|Top-4 automatically detected attributes for a perceived-gender classifier.|
|Top-4 automatically detected attributes for a perceived-age classifier.|
Note that our method explains a classifier, not reality. That is, the method is designed to reveal image attributes that a given classifier has learned to utilize from data; those attributes may not necessarily characterize actual physical differences between class labels (e.g., a younger or older age) in reality. In particular, these detected attributes may reveal biases in the classifier training or dataset, which is another key benefit of our method. It can further be used to improve fairness of neural networks, for example, by augmenting the training dataset with examples that compensate for the biases our method reveals.
Adding the classifier loss into StyleGAN training turns out to be crucial in domains where the classification depends on fine details. For example, a GAN trained on retinal images without a classifier loss will not necessarily generate fine pathological details corresponding to a particular disease. Adding the classification loss causes the GAN to generate these subtle pathologies as an explanation of the classifier. This is exemplified below for a retinal image classifier (DME disease) and a sick/healthy leaf classifier. StylEx is able to discover attributes that are aligned with disease indicators, for instance “hard exudates”, which is a well known marker for retinal DME, and rot for leaf diseases.
|Top-4 automatically detected attributes for a DME classifier of retina images.|
|Top-4 automatically detected attributes for a classifier of sick/healthy leaf images.|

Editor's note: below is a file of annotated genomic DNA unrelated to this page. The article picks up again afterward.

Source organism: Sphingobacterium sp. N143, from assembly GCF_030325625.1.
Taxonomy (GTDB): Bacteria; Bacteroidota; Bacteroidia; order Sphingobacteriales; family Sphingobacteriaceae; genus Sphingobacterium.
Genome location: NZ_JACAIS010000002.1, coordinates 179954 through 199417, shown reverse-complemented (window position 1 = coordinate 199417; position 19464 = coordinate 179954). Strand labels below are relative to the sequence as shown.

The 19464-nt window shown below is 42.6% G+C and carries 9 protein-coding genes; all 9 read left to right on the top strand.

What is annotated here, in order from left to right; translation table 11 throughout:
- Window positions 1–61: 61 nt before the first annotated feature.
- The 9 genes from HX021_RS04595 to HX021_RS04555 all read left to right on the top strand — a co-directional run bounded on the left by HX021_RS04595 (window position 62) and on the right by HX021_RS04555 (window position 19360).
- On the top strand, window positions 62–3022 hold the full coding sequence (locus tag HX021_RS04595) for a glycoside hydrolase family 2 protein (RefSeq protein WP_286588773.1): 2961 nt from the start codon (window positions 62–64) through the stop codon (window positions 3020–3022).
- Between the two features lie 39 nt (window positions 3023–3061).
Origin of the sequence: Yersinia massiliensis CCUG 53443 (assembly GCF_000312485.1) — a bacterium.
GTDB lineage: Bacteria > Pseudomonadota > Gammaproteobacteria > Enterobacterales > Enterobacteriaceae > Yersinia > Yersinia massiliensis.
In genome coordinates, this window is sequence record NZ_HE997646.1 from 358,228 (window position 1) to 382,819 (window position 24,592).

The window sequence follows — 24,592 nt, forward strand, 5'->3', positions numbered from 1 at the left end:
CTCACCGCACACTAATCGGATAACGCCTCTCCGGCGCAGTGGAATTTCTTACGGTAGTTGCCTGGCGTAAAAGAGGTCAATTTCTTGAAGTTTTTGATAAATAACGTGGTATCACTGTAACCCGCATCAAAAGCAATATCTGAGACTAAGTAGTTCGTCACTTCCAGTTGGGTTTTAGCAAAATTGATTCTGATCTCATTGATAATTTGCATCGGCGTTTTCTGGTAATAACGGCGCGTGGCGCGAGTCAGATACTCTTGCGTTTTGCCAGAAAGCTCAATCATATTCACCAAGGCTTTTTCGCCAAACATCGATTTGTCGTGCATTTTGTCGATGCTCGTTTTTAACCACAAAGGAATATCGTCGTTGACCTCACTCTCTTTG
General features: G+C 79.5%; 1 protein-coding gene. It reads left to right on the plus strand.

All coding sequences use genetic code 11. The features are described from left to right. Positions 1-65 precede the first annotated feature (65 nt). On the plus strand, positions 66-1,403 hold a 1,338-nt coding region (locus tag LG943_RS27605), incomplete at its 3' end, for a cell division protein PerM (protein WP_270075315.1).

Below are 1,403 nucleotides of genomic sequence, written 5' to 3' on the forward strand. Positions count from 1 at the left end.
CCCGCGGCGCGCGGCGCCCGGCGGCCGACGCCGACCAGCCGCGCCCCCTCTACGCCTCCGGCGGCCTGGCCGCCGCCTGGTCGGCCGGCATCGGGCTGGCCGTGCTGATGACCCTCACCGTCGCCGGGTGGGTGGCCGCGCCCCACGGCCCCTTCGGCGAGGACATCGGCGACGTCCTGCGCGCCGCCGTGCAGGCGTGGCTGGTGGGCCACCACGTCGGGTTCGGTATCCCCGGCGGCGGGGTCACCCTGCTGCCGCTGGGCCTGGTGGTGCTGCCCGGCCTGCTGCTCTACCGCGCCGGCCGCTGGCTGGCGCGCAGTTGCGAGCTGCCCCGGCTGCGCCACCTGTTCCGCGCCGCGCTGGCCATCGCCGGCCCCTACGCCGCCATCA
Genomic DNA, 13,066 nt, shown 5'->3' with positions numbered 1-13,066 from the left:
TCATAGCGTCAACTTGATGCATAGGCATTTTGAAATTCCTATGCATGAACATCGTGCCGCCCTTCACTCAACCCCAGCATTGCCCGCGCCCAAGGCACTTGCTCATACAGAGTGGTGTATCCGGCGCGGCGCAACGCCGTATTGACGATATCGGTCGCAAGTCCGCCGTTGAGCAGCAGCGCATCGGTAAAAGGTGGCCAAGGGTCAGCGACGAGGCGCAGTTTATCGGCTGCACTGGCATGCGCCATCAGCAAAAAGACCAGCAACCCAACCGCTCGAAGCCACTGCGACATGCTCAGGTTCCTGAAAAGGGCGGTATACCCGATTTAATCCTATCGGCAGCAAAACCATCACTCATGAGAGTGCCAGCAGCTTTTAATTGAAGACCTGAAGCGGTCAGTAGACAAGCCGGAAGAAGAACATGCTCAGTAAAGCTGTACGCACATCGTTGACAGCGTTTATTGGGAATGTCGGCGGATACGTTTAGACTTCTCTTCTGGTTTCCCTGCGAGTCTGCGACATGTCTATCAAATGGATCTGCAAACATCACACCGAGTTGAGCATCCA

Finally, this method is also applicable to multi-class problems, as demonstrated on a 200-way bird species classifier.
|Top-4 automatically detected attributes in a 200-way classifier trained on CUB-2011 for (a) the class “brewer blackbird”, and (b) the class “yellow bellied flycatcher”. Indeed we observe that StylEx detects attributes that correspond to attributes in CUB taxonomy.|
Broader Impact and Next Steps
Overall, we have introduced a new technique that enables the generation of meaningful explanations for a given classifier on a given image or class. We believe that our technique is a promising step towards detection and mitigation of previously unknown biases in classifiers and/or datasets, in line with Google’s AI Principles. Additionally, our focus on multiple-attribute based explanation is key to providing new insights about previously opaque classification processes and aiding in the process of scientific discovery. Finally, our GitHub repository includes a Colab and model weights for the GANs used in our paper.
The research described in this post was done by Oran Lang, Yossi Gandelsman, Michal Yarom, Yoav Wald (as an intern), Gal Elidan, Avinatan Hassidim, William T. Freeman, Phillip Isola, Amir Globerson, Michal Irani and Inbar Mosseri. We would like to thank Jenny Huang and Marilyn Zhang for leading the writing process for this blogpost, and Reena Jana, Paul Nicholas, and Johnny Soraker for ethics reviews of our research paper and this post.